So, the animation for this week’s piece was complete. With the deadline approaching, I had just a few days to create the accompanying painting and a soundtrack.
With the painting, I was using phosphorescent paint, which I had never used before. I was keen for the painting to be as brightly coloured as possible, because of the nature of the piece – it would be in a dark room, which somewhat restricts the visibility of the painting.
In the spirit of being environmentally friendly, I decided to re-use the canvas I had for my week 3 piece – “The Lake.” (You can read about my environmental attitude towards art in last year’s work.) To make it as light as possible before applying the phosphorescent paint, I painted it pure white.
This was my first experience of painting with this kind of paint, and I was intrigued to see what it would be like. As you can see below, it’s not overly thick and is (ironically) quite hard to see when you’re painting with it (it’s the blue smudge in the middle).
Normally when painting with acrylics, I dilute them a fair bit to increase coverage and blendability, but I felt this paint was thin enough already. Continuing with the theme of abstraction, I was not trying to depict anything in particular, rather to respond to the feeling of the paint, the canvas, and the physical anatomy of my hand and how that affects my brushwork. You can see below that I attempted a wide variety of mark-making in order to get used to the materials. In some ways, I viewed this work as not necessarily an outcome; a polished piece of art, but more as a technical exercise. The process was fun, it enabled me to learn, and it gave me inspiration for my painting practice.
In many ways, creating the soundtrack was a similar process. As you can read about in Part 1 of this post, I envisaged the outcome of this piece to be a process where the canvas is lit by the animation for half the time, and for the other half glows with its own phosphorescence. I wanted the soundtrack to reflect this. I wanted there to be two soundtracks – one for the animation, and one for the phosphorescence.
The animation for me conveyed a sense of drama, and yet an odd sense of calm. When watching it, it seemed to suggest music. It seemed otherworldly and called for power and emotion.
I experimented with some synth sounds on the program GarageBand, and quickly found some that I felt reflected what I was feeling. With this I made a short musical composition, the same length as the animation, and added modulation effects to give it a spacey feel.
The other part of the installation, where the painting glows by itself, called for something a bit more eerie; a bit more abstract. I discovered quite by accident that GarageBand has a function where you can record sounds and add effects to it. I tried doing so using a delay effect (which causes any recorded sound to repeat, like an echo) and found that recording myself clapping and letting the delay ring out for some time creates a very interesting sound. It sounded to me like some kind of alien radio signal. I recorded a clip of this noise and used it for the phosphorescent part of the installation.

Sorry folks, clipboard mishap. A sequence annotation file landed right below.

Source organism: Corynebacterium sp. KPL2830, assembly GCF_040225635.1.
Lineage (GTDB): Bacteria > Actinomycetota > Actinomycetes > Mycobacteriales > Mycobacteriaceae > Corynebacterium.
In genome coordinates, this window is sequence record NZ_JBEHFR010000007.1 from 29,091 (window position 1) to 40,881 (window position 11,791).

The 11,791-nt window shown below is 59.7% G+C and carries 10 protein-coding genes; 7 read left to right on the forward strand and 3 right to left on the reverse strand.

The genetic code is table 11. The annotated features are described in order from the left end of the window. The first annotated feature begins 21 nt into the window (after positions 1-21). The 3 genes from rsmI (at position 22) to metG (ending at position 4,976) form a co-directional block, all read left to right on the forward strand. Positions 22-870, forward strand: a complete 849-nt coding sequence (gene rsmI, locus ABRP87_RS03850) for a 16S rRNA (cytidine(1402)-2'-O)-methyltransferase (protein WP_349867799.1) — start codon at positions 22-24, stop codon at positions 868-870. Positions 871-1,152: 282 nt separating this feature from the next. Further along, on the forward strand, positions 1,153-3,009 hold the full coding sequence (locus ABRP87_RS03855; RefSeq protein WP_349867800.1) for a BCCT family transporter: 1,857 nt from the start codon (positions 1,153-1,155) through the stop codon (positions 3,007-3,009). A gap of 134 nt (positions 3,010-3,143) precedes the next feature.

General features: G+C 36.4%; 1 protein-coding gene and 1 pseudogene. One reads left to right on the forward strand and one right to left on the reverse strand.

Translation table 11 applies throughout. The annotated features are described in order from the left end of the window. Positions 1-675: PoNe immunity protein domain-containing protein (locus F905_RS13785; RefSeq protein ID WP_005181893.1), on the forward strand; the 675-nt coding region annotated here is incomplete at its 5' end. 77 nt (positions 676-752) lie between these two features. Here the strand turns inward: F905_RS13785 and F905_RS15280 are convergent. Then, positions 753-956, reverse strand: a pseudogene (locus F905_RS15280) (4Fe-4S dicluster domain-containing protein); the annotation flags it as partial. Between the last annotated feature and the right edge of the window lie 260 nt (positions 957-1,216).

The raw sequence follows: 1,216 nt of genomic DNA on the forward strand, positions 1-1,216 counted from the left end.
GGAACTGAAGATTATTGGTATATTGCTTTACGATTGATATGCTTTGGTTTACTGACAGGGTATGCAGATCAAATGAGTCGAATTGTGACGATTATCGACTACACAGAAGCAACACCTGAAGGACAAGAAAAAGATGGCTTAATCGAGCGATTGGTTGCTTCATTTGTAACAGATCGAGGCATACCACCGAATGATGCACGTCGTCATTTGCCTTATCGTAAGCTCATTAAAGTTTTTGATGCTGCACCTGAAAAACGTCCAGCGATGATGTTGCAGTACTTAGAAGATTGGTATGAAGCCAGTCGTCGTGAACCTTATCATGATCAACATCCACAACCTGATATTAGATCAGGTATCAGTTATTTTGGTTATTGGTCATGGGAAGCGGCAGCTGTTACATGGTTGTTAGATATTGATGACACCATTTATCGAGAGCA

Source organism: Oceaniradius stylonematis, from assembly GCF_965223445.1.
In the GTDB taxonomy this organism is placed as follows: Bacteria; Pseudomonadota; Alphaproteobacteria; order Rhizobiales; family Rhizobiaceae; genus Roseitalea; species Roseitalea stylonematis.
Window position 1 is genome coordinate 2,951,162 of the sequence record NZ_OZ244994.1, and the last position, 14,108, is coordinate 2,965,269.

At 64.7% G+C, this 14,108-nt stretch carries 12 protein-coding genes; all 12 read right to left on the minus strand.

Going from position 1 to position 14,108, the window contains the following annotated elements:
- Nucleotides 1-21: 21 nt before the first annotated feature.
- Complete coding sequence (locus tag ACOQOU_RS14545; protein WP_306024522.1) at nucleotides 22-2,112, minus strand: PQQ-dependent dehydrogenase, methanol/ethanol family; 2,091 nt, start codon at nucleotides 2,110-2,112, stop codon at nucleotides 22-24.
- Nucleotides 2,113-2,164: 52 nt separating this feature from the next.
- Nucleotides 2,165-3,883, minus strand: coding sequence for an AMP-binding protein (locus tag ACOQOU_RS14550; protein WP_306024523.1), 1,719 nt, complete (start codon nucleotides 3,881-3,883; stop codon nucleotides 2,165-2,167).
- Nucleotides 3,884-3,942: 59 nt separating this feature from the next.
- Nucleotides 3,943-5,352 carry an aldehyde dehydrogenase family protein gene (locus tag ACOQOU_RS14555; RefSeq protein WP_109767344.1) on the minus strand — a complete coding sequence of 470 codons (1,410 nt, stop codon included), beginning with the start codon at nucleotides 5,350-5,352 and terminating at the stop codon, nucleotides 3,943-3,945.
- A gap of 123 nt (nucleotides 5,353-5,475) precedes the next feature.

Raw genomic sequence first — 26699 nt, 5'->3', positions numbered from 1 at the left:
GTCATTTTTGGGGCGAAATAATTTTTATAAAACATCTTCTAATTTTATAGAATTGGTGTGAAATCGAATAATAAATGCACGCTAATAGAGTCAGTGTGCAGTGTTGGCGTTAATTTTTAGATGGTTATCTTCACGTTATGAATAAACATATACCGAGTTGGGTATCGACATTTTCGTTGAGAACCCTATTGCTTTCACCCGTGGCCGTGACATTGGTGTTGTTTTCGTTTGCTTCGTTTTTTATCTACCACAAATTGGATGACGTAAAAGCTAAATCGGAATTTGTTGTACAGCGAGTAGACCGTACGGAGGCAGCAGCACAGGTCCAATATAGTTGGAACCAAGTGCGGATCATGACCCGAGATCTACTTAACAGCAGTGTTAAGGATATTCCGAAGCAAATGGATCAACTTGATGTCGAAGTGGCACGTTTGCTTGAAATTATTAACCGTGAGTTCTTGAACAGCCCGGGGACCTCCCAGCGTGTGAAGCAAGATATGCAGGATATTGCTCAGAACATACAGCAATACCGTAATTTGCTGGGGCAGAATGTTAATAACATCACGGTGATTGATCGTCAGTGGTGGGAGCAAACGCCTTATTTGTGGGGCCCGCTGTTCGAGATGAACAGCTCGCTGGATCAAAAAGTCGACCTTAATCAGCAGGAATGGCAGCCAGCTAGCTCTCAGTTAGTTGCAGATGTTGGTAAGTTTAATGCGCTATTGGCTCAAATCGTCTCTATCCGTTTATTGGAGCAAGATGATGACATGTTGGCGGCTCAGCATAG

As you can see above, the delay sound (in orange) is queued just before the musical section comes in, so it syncs up with the animation.
The result of the combined soundtrack, painting, and animation is a cyclical installation where two separate phases repeat continually. The first phase featured the phosphorescent painting, gently glowing in a darkened room, accompanied by the abstract, ‘alien signal’ sound piece. In the second phase, a burst of purplish light washed over the canvas, radiating from the centre, and the soundtrack changed to an ambient, synth-driven musical composition. (The second phase starts at about 0:29).
In that the resulting piece was structured exactly how I had intended, and the animation looked extremely effective against the painting, I judged the piece a success. I felt it was an effective representation of falling asleep, and when watching it it turned out that the first phase could be seen as sleep itself, with the second phase representing phosphenes.
It was a disappointment that the phosphorescent paint didn’t glow very well. In fact in the video above, you can barely see the paint glowing. This was reflected in the feedback I received. I was told that although the phosphorescent paint was an interesting experiment, it was not as effective as anticipated and although it is maybe something to be re-visited, for now there are other elements that need more attention:
- The soundtrack – my tutor felt that the abstract, delay sound was much more effective than the musical composition. The music evidently came across as ambient and akin to elevator music, which is too familiar and does not sit well with the other elements of the piece.
- The scale – I had been creating these pieces for three weeks now, and so far they’d all been a similar size. It was now the time to up the scale for more impact.
- The animation – my tutor and I agreed that the first piece, “Motions,” had been the most successful piece so far because of the animation’s simplicity. The three dots slowly moving around was mysterious and intriguing, whereas this week’s animation, although impactful, was perhaps a little predictable.